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histoneHMM: Differential analysis of histone modifications with broad genomic footprints

MPG-Autoren
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Heinig,  M.
Dept. of Computational Molecular Biology (Head: Martin Vingron), Max Planck Institute for Molecular Genetics, Max Planck Society;

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Vingron,  M.
Gene regulation (Martin Vingron), Dept. of Computational Molecular Biology (Head: Martin Vingron), Max Planck Institute for Molecular Genetics, Max Planck Society;

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Zitation

Heinig, M., Colome-Tatche, M., Taudt, A., Rintisch, C., Schafer, S., Pravenec, M., et al. (2015). histoneHMM: Differential analysis of histone modifications with broad genomic footprints. BMC Bioinformatics, 16: 16:60. doi:10.1186/s12859-015-0491-6.


Zitierlink: http://hdl.handle.net/11858/00-001M-0000-002A-3B0D-A
Zusammenfassung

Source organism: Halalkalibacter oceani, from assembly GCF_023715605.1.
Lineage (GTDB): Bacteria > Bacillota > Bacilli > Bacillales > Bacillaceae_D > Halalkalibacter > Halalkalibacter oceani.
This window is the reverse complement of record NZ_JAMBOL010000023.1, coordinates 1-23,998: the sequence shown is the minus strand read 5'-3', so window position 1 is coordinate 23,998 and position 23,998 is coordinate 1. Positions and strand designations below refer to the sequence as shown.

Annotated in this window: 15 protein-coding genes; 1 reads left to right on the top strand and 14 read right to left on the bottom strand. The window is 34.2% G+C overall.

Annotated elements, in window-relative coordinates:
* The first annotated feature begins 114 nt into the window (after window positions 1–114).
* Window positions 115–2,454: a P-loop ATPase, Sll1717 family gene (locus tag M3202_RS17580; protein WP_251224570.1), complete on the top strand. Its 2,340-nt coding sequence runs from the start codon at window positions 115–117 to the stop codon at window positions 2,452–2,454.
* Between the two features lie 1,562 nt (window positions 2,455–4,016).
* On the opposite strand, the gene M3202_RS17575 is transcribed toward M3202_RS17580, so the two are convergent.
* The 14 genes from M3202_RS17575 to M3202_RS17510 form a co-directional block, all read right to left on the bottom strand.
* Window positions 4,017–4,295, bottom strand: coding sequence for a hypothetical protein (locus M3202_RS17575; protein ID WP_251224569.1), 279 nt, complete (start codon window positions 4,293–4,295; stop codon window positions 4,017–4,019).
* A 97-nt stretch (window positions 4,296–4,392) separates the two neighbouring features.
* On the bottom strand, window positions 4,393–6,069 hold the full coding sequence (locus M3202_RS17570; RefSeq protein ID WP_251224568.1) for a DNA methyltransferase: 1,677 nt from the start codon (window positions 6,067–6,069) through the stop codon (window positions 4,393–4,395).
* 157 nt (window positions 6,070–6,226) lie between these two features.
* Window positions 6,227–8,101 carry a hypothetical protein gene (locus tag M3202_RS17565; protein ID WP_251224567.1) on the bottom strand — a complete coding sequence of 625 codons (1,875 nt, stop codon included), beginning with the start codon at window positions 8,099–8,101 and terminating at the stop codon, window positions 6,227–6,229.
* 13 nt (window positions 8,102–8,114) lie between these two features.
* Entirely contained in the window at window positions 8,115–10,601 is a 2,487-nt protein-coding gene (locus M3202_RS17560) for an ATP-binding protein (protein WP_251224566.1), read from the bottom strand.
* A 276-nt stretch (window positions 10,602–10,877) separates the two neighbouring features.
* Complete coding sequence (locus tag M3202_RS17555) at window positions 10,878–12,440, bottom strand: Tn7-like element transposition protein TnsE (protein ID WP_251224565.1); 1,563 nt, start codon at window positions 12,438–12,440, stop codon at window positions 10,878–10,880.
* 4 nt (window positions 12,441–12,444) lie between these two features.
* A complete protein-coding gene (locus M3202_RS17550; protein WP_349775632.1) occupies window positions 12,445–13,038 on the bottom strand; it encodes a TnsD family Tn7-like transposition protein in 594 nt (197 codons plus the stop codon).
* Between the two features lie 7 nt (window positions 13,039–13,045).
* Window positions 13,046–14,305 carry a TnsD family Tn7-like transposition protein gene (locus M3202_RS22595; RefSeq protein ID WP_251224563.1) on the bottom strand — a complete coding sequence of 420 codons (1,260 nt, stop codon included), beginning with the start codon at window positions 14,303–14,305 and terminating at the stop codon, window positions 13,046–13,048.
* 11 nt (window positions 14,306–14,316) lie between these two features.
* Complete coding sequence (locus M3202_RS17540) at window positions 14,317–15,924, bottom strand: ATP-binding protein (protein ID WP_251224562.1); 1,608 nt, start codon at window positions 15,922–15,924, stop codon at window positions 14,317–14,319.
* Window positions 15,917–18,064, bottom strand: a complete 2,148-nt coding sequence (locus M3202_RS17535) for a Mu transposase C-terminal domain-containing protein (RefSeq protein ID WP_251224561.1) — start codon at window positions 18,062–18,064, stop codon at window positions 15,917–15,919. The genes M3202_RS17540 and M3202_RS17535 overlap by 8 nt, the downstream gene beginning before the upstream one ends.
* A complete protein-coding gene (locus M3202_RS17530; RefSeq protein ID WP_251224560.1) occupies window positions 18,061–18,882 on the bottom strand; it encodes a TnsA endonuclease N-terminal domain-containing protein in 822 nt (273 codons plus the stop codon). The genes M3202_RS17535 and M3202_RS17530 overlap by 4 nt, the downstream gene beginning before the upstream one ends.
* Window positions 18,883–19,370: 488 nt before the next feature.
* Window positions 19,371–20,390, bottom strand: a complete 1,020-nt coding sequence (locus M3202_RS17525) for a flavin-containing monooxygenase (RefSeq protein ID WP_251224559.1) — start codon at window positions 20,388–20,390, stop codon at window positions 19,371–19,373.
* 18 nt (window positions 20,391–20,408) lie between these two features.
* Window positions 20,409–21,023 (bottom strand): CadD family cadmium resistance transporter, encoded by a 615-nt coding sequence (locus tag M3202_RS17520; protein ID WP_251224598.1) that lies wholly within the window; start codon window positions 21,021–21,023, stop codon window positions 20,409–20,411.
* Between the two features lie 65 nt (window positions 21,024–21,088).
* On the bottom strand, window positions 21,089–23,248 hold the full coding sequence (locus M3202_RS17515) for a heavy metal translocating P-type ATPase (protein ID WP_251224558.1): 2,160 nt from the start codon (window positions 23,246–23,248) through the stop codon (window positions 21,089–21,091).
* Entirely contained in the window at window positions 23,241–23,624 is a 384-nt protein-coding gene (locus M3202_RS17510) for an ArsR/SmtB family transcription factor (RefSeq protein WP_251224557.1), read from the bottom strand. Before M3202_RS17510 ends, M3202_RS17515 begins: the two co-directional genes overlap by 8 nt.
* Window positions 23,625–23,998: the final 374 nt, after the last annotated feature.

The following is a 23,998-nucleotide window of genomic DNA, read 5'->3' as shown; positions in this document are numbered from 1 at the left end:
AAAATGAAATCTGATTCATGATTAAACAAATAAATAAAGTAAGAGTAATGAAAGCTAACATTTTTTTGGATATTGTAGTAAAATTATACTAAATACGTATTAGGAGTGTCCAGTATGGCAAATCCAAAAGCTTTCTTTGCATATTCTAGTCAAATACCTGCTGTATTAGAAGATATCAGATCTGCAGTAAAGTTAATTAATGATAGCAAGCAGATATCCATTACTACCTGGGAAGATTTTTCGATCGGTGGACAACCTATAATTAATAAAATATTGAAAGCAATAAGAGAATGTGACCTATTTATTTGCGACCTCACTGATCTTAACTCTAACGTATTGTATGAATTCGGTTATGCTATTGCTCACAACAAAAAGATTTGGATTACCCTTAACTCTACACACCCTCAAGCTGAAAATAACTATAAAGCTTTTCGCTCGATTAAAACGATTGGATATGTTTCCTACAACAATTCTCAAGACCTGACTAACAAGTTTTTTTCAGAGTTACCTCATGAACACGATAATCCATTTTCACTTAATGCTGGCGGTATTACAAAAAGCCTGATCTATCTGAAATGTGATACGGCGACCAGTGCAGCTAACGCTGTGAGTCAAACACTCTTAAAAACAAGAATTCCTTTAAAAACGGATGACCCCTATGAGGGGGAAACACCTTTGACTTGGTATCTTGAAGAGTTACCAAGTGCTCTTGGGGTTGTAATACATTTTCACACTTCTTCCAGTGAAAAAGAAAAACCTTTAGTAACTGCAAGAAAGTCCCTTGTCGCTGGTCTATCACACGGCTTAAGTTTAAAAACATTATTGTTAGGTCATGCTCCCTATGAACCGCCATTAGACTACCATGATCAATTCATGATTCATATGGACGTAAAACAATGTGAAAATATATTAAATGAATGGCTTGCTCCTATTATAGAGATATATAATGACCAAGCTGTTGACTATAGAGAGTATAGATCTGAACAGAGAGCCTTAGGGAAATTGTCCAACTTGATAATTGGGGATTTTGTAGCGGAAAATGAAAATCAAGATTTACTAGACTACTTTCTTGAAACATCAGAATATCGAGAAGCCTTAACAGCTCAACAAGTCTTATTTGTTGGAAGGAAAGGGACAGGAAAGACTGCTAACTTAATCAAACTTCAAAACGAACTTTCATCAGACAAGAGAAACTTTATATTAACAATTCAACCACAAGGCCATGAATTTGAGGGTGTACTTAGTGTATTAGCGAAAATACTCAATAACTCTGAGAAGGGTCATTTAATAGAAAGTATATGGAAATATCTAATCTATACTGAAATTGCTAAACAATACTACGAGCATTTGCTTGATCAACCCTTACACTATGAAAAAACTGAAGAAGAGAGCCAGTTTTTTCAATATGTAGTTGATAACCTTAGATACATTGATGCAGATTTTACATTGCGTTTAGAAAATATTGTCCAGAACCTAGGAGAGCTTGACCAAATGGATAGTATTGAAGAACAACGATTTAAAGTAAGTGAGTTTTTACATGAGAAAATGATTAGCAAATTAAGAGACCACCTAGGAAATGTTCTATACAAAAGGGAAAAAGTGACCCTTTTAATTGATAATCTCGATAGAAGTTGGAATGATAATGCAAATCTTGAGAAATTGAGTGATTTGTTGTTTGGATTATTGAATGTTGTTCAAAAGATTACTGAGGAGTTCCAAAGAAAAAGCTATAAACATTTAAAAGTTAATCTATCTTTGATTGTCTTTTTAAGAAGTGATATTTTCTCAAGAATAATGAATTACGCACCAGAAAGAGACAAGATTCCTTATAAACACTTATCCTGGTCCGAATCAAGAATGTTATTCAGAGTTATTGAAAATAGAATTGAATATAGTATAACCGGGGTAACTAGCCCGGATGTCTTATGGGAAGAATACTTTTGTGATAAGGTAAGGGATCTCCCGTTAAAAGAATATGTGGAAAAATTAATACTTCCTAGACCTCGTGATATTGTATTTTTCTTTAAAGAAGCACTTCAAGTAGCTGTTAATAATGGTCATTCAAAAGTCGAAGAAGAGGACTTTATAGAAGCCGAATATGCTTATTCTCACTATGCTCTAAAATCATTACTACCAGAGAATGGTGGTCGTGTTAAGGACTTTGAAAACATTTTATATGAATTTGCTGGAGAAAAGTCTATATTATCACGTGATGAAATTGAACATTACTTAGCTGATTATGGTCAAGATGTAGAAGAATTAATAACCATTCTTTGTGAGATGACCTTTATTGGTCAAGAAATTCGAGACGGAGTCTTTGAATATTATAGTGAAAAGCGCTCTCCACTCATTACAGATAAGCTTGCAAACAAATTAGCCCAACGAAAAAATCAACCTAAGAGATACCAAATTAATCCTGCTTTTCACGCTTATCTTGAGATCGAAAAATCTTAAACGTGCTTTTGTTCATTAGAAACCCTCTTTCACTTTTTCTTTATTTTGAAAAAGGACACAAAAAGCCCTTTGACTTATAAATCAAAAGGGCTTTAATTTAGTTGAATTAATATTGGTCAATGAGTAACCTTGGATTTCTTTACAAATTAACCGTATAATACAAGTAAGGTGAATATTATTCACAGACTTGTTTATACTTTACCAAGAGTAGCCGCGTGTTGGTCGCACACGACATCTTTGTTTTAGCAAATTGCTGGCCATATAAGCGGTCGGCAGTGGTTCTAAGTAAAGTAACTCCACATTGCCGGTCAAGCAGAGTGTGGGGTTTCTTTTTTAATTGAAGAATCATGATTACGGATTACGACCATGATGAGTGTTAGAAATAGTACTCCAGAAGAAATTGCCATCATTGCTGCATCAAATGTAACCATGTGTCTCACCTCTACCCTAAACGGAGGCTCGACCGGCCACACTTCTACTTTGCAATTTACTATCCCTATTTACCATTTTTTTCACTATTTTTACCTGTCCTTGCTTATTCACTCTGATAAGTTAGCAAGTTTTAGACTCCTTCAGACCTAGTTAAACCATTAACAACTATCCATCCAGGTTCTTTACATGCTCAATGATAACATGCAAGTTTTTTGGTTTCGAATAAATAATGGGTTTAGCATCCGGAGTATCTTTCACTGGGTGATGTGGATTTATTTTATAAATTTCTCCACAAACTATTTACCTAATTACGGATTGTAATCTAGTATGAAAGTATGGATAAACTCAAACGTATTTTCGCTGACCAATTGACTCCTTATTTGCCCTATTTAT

BACKGROUND: ChIP-seq has become a routine method for interrogating the genome-wide distribution of various histone modifications. An important experimental goal is to compare the ChIP-seq profiles between an experimental sample and a reference sample, and to identify regions that show differential enrichment. However, comparative analysis of samples remains challenging for histone modifications with broad domains, such as heterochromatin-associated H3K27me3, as most ChIP-seq algorithms are designed to detect well defined peak-like features. RESULTS: To address this limitation we introduce histoneHMM, a powerful bivariate Hidden Markov Model for the differential analysis of histone modifications with broad genomic footprints. histoneHMM aggregates short-reads over larger regions and takes the resulting bivariate read counts as inputs for an unsupervised classification procedure, requiring no further tuning parameters. histoneHMM outputs probabilistic classifications of genomic regions as being either modified in both samples, unmodified in both samples or differentially modified between samples. We extensively tested histoneHMM in the context of two broad repressive marks, H3K27me3 and H3K9me3, and evaluated region calls with follow up qPCR as well as RNA-seq data. Our results show that histoneHMM outperforms competing methods in detecting functionally relevant differentially modified regions. CONCLUSION: histoneHMM is a fast algorithm written in C++ and compiled as an R package. It runs in the popular R computing environment and thus seamlessly integrates with the extensive bioinformatic tool sets available through Bioconductor. This makeshistoneHMM an attractive choice for the differential analysis of ChIP-seq data. Software is available from http://histonehmm.molgen.mpg.de .